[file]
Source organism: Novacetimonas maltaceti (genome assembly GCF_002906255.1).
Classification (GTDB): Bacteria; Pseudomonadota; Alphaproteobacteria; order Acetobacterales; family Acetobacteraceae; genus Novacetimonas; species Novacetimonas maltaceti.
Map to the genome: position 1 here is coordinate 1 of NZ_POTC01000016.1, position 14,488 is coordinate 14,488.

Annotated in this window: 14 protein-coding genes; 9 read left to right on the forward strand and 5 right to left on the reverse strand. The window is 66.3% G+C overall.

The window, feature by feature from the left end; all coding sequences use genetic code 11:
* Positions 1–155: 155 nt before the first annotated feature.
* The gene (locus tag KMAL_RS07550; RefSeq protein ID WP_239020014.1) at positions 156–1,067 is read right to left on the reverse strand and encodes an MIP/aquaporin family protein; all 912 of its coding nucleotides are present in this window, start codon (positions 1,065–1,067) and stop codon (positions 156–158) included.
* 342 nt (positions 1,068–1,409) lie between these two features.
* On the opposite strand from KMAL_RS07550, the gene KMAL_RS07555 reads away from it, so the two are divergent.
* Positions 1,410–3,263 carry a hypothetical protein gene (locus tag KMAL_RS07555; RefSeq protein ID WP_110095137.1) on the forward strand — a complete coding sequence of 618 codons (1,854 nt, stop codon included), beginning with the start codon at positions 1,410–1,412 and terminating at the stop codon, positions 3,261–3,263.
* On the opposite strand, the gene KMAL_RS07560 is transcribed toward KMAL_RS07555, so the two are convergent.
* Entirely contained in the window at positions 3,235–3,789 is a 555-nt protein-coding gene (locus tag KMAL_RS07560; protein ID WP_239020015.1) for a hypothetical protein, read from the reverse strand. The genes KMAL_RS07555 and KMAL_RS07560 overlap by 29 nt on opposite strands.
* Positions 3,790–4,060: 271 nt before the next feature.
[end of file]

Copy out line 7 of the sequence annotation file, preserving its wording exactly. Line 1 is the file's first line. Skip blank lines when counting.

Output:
* The gene (locus tag KMAL_RS07550; RefSeq protein ID WP_239020014.1) at positions 156–1,067 is read right to left on the reverse strand and encodes an MIP/aquaporin family protein; all 912 of its coding nucleotides are present in this window, start codon (positions 1,065–1,067) and stop codon (positions 156–158) included.